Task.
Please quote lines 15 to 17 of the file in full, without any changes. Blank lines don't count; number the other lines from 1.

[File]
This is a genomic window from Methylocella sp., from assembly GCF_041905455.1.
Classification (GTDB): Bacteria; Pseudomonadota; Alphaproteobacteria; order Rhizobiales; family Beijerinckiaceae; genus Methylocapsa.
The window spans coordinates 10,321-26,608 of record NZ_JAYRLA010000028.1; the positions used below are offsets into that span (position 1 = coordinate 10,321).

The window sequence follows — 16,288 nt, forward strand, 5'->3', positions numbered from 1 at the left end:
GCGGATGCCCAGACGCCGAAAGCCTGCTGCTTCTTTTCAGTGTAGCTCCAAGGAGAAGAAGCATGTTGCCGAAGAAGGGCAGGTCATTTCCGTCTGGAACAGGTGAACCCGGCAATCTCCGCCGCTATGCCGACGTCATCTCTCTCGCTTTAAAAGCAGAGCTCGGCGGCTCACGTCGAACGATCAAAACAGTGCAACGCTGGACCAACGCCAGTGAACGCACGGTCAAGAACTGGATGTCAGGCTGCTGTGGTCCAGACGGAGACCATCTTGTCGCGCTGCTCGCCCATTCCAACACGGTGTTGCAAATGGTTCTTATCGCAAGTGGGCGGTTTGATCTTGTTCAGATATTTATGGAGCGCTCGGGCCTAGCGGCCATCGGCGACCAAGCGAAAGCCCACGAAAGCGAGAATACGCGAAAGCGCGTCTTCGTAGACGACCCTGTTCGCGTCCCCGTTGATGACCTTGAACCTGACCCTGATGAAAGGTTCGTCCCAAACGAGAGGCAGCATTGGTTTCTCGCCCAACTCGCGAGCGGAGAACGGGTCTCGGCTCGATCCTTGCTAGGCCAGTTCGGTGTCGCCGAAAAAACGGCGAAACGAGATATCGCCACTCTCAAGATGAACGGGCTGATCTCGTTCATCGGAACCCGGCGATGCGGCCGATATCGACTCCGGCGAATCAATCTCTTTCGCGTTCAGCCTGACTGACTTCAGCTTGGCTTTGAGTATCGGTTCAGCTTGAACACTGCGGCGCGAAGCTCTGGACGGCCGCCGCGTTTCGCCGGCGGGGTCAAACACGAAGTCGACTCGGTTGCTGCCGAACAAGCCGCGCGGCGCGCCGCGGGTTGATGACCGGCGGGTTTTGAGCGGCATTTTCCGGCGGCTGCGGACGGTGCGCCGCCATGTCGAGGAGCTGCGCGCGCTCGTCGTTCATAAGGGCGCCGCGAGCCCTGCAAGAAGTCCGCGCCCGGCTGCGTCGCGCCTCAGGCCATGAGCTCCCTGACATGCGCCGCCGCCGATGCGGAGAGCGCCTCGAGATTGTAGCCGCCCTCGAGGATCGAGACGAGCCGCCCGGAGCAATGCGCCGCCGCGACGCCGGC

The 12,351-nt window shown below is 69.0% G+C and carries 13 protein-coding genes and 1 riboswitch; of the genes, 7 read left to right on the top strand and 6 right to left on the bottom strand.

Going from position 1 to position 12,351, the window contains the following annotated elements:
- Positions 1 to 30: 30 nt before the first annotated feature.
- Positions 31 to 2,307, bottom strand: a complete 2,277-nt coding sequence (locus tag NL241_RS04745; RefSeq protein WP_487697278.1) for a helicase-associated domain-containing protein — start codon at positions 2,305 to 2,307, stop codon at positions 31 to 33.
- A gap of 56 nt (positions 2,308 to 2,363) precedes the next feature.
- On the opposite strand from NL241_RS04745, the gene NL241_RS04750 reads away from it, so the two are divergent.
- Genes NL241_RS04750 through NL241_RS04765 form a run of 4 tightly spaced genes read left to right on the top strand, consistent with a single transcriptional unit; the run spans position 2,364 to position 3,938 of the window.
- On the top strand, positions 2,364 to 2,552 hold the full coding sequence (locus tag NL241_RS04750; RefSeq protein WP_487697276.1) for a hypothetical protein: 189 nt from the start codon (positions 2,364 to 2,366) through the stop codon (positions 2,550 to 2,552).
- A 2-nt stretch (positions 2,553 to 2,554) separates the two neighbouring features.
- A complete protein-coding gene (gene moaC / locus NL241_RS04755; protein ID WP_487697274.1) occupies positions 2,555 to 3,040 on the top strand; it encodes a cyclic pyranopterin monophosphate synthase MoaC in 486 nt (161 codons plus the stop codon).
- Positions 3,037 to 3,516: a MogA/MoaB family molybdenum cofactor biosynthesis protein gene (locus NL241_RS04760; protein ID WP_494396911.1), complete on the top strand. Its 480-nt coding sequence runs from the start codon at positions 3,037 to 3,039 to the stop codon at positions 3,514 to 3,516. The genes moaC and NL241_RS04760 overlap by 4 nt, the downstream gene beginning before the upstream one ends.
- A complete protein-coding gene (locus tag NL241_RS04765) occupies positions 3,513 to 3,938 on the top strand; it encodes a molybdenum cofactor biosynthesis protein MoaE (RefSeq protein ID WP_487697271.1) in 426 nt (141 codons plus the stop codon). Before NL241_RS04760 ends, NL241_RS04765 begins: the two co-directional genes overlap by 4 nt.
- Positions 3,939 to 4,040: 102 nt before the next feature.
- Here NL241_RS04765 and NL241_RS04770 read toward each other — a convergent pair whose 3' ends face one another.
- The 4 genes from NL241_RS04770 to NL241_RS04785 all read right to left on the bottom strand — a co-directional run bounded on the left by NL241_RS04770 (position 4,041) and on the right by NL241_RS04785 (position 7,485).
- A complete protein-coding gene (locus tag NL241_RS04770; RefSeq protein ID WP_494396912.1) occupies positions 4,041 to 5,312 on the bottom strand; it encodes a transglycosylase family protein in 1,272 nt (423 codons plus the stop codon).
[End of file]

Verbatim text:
- A complete protein-coding gene (gene moaC / locus NL241_RS04755; protein ID WP_487697274.1) occupies positions 2,555 to 3,040 on the top strand; it encodes a cyclic pyranopterin monophosphate synthase MoaC in 486 nt (161 codons plus the stop codon).
- Positions 3,037 to 3,516: a MogA/MoaB family molybdenum cofactor biosynthesis protein gene (locus NL241_RS04760; protein ID WP_494396911.1), complete on the top strand. Its 480-nt coding sequence runs from the start codon at positions 3,037 to 3,039 to the stop codon at positions 3,514 to 3,516. The genes moaC and NL241_RS04760 overlap by 4 nt, the downstream gene beginning before the upstream one ends.
- A complete protein-coding gene (locus tag NL241_RS04765) occupies positions 3,513 to 3,938 on the top strand; it encodes a molybdenum cofactor biosynthesis protein MoaE (RefSeq protein ID WP_487697271.1) in 426 nt (141 codons plus the stop codon). Before NL241_RS04760 ends, NL241_RS04765 begins: the two co-directional genes overlap by 4 nt.